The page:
7 Things You Always Wondered If You Were Doing Right at the Spa but Were Afraid to Ask
By Liz Ritter, Executive Editor |
A spa may be the mecca for relaxation, but most
of us would be lying if we said these thoughts never crossed our minds when we
were prepping for a treatment. Rest assured, spa directors share a common goal: For you to unwind, enjoy your experience and—at all times—to be comfortable. So,
next time the stress of “am-I-doing-this-right?” starts to creep up on the road
to recharging, remember these tips.
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What level of nudity is right?
This may be surprising, but U.S. spas are actually incredibly conservative when it comes to disrobing at a spa, and Rachel Stacy, director of spa operations for Hotel Casa del Mar in Santa Monica, CA, says this is probably the number-one question most spa therapists are asked. Bottom line: It’s really up to the customer. “We always tell them to disrobe to their comfort level. Typically, it’s easier to perform a back massage without bra straps in the way but we can always work around that,” she says.
Will I be exposed during my treatment?
Another nod to the nudity question, but this time it has more to do with wondering if your therapist will be careful to keep you covered. Gary Virden, director of spa and recreation at The Ritz-Carlton, Amelia Island, says, “Our providers are well-trained on proper draping techniques to ensure that each guest is very comfortable and not feeling exposed during their treatment.”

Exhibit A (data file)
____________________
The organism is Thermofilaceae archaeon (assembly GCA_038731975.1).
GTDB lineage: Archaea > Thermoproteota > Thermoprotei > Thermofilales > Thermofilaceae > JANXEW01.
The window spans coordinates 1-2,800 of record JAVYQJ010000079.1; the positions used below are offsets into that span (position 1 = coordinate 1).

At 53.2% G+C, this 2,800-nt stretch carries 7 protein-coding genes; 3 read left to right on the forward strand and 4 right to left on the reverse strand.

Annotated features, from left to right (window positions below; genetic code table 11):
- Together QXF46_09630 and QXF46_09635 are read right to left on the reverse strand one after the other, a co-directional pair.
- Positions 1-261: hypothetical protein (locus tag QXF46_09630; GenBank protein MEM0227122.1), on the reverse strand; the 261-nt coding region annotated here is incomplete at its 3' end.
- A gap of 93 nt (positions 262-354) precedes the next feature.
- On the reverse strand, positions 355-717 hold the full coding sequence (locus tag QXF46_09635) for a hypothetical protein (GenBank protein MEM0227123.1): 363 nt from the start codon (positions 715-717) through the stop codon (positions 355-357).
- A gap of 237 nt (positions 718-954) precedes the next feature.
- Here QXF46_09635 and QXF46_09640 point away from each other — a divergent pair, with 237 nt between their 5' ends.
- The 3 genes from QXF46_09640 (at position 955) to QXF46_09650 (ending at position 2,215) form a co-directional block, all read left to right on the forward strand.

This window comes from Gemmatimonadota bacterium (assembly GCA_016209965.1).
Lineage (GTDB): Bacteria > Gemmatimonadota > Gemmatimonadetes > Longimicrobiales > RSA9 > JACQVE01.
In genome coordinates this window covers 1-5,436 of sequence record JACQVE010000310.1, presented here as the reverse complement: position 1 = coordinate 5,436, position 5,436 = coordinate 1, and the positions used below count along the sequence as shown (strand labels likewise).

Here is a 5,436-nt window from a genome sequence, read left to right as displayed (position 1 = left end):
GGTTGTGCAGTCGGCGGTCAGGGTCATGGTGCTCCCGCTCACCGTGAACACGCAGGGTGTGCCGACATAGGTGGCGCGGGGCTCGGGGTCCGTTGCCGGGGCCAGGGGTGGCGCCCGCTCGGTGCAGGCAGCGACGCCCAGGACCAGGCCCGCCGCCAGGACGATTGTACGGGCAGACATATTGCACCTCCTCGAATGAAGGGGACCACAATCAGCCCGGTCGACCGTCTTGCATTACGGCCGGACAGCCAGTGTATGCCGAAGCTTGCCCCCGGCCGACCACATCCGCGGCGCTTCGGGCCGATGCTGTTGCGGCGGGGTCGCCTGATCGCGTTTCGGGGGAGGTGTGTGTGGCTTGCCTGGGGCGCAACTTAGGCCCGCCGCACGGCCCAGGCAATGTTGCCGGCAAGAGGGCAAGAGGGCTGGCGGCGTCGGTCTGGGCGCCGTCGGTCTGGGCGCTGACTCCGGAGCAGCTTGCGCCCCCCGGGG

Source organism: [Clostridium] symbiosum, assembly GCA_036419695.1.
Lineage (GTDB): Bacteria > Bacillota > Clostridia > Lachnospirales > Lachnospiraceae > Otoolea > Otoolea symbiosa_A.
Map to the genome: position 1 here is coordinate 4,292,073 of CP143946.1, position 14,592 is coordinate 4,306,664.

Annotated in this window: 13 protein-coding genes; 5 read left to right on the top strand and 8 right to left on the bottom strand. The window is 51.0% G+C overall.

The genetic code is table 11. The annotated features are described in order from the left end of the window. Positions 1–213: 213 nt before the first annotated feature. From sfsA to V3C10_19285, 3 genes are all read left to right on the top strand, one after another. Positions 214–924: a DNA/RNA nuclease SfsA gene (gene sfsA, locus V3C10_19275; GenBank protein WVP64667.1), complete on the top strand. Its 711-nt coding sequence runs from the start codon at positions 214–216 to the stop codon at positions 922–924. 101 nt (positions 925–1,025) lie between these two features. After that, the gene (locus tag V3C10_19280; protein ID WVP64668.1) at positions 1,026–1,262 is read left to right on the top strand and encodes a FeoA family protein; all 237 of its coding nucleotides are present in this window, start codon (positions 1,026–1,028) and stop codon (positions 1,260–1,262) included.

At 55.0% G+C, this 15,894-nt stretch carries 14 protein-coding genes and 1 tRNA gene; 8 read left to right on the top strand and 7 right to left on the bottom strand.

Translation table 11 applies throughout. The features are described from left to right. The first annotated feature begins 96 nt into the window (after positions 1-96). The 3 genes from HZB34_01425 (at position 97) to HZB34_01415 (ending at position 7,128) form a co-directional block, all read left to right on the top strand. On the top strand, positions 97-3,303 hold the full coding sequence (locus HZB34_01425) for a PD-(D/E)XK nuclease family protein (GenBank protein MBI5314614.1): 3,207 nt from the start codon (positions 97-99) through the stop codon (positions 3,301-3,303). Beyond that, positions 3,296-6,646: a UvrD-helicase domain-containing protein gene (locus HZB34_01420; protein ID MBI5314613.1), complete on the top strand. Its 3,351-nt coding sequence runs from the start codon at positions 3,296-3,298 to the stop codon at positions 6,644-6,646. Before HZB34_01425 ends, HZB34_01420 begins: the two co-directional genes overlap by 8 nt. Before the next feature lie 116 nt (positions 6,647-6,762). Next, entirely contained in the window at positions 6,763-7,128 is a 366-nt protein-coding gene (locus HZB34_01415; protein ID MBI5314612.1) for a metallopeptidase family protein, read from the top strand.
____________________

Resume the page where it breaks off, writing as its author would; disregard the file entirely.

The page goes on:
If I am getting a facial, should I come with my makeup off?
“Typically, it’s easier to come in without makeup so we can get started right away,” Stacy says, adding that she is also asked by guests if they should bring their makeup with them to the spa to reapply after the treatment. “Of course you can bring makeup to apply after your facial, but you’ll always leave with moisturizer and sunscreen on.”
Should I shave or not shave before getting a massage?
Again, it’s really up to you and what makes you comfortable. “Generally, you’ll receive more exfoliation of dead skin by shaving, but it’s not a must,” Stacy says. Spa director Norman Sarmiento of The Ritz-Carlton, Fort Lauderdale, adds, “Guests do not need to worry, our spa therapists are all professionals and want the customer to be as comfortable as possible. It is all about the guest having the best possible experience."
Is it weird to fall asleep during a treatment?
Most spa therapists will actually tell you this is the utmost compliment to their technique. Sarmiento says some clients are worried about falling asleep during a facial, in particular. “As long as the aesthetician is able to perform the facial and the customer is happy and comfortable, then it is perfectly fine.”
Or even weirder that my stomach is making noises during this massage?
Breathe easy: This is way more common than you think and is actually a legit sign that you are resting. “Tummy gurgling, relief sighs and are sounds that the guest may feel self conscious about, but are signals to us that you are in a parasympathetic (‘rest and digest’) state,” says Kristi Dickinson, director of spa and fitness at Rancho Valencia Resort & Spa. “Therefore, we welcome them!”
What should I bring?
Maybe a basic question, but one that spa directors and therapists see their guests struggling with—and probably one that can sum up this list in a sentence: "Come as you are…come exhausted, come unshaven, come distracted, come with the cellulite you were hoping to lose by now, come with your hard edges, your delicate nerves, your rambling stories, your need for quiet, your wish for peace,” says Allison Shumann at The Mayflower Grace. “I am all those things, we are all those things. Come as you are…"